Normal prostate-specific antigen levels go up to 2.5 nanograms per milliliter for ages 40 to 49, 4.0 nanograms per milliliter for 50 to 59, 4.5 nanograms per milliliter for 60 to 69 and 6.5 nanograms per milliliter for 7... More »

Blood levels of the prostate-specific antigen increase with age. To reflect this phenomenon, the reference ranges for PSA levels in both healthy men and men at risk of prostate cancer increase with age, according to the ... More »

www.reference.com Health Medical Ranges & Levels

The normal number for the Ra PSA blood test varies based on the age of the patient, according to WebMD. The PSA blood test measures the blood's level of prostate-specific antigen, and normal levels increase with age. More »

www.reference.com Health Medical Ranges & Levels

Normal levels of total PSA, or prostate-specific antigen, increase from less than 2.0 nanograms per milliliter under age 40 to less than 7.2 nanograms per milliliter above age 80, says Mayo Clinic. If the PSA level is hi... More »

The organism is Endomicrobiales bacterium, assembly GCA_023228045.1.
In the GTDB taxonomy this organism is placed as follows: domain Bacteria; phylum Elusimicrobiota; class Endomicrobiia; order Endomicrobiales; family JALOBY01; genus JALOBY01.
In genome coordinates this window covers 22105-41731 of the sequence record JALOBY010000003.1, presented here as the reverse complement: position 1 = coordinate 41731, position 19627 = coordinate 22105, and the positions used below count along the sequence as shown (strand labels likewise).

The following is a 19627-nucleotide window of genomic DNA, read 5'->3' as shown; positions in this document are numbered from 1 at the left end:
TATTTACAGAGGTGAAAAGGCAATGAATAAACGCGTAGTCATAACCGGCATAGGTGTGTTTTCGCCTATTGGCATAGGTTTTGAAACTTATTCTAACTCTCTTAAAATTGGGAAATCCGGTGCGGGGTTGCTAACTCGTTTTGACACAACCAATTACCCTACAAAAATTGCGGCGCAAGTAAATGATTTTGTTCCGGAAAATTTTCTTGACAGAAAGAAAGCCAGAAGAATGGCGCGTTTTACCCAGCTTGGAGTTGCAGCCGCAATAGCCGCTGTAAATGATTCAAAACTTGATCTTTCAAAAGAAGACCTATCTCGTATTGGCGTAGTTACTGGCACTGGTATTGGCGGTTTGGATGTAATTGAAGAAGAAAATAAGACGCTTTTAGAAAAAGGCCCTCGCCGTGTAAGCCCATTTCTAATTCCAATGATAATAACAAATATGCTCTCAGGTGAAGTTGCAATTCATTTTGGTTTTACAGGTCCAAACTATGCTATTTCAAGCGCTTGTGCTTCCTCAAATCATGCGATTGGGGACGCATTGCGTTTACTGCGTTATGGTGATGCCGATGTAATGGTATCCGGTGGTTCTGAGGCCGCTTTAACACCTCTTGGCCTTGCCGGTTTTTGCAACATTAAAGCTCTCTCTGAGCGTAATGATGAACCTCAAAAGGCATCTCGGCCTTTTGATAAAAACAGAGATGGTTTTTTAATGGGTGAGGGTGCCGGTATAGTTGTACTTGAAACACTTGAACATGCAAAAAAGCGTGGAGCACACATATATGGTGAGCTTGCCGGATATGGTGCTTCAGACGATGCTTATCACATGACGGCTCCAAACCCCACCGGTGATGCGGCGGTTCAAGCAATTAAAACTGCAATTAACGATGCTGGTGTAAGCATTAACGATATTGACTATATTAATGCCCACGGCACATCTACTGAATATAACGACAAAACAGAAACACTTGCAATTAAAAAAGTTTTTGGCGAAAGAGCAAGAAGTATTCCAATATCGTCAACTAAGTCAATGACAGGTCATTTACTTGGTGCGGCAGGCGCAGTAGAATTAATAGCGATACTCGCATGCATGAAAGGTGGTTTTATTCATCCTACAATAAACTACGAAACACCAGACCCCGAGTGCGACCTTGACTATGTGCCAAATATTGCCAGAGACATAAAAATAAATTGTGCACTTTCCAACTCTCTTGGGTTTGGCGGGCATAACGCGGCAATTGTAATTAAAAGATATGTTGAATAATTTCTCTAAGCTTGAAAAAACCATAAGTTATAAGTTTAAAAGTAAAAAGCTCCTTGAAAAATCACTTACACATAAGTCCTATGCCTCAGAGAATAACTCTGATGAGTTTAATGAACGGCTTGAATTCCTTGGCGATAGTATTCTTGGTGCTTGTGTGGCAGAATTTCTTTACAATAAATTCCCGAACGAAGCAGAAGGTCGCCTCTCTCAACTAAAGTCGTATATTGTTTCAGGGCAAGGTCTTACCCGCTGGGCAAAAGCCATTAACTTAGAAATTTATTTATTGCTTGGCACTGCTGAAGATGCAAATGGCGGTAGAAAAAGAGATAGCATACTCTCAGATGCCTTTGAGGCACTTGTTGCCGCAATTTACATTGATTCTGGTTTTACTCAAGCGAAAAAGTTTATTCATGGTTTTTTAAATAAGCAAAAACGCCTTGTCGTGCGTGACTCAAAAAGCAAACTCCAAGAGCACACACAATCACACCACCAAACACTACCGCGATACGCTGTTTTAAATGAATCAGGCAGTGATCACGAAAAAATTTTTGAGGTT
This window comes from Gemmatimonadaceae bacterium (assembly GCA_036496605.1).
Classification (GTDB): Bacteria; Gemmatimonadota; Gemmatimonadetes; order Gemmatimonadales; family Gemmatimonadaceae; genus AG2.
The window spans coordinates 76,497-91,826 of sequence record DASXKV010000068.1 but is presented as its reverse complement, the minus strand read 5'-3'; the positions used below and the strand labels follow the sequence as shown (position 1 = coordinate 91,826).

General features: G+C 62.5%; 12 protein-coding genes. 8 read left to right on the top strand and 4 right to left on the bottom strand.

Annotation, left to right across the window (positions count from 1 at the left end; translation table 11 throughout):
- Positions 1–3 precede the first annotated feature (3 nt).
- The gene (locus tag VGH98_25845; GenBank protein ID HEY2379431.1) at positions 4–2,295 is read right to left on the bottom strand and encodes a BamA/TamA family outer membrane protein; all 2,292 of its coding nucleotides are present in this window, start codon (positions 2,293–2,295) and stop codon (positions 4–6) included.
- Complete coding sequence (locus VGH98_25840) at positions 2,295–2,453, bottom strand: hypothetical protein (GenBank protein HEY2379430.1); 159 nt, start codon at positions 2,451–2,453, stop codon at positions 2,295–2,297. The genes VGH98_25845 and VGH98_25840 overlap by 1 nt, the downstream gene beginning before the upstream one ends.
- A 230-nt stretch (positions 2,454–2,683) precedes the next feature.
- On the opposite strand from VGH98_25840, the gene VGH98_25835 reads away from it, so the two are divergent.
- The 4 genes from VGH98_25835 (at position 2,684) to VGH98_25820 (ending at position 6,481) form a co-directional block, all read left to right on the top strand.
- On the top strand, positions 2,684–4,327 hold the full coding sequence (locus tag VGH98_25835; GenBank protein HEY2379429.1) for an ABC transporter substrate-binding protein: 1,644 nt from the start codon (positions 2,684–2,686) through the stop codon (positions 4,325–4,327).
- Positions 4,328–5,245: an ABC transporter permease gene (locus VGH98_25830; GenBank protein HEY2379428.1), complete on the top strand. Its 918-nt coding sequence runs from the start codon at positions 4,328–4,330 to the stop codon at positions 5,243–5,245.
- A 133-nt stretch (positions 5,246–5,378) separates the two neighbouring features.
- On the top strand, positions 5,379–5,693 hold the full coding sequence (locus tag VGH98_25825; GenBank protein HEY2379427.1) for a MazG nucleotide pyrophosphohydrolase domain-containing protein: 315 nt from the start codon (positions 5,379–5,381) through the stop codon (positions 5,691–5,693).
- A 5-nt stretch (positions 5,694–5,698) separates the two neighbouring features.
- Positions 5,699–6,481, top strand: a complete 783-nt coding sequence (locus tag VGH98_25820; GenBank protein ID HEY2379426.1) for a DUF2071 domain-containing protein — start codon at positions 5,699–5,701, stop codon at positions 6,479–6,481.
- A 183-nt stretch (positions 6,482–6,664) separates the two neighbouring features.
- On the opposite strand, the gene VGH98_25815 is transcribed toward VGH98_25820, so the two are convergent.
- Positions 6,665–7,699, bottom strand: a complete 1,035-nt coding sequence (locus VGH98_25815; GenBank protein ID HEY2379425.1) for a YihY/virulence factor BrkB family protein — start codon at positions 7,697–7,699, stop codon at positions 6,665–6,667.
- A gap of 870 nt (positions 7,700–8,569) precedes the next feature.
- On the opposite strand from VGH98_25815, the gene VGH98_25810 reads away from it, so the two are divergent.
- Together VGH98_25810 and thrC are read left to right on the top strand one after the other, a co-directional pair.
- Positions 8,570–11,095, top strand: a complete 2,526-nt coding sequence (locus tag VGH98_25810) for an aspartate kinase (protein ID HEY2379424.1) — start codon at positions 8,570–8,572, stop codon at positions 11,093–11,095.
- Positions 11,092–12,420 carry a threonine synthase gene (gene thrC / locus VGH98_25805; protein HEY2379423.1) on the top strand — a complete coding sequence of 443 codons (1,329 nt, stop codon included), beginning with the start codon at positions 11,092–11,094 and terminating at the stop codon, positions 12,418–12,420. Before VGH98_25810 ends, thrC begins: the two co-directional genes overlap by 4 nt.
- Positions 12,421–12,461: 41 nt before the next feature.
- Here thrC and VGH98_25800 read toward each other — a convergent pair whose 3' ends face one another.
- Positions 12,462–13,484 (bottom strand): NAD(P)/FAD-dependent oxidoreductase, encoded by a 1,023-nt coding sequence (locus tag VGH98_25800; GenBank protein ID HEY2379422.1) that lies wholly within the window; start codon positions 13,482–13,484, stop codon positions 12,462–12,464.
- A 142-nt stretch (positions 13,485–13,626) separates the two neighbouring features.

Normal levels of prostate-specific antigen, or PSA, range from 1.0 to 4.0 nanograms per milliliter of blood, according to MedicineNet. The normal level may, however, be higher in older men and lower in young men because ... More »

Low levels of PSA, or prostate-specific antigen, are considered desirable, since they indicate a lower risk for prostate cancer; readings below 4 nanograms per milliliter are considered normal, according to Health Magazi... More »

PSA levels above 4.0 nanograms per milliliter are considered to be elevated, according to the National Cancer Institute. This figure does not indicate whether or not an individual has prostate cancer, as prostate cancer ... More »

www.reference.com Health Medical Ranges & Levels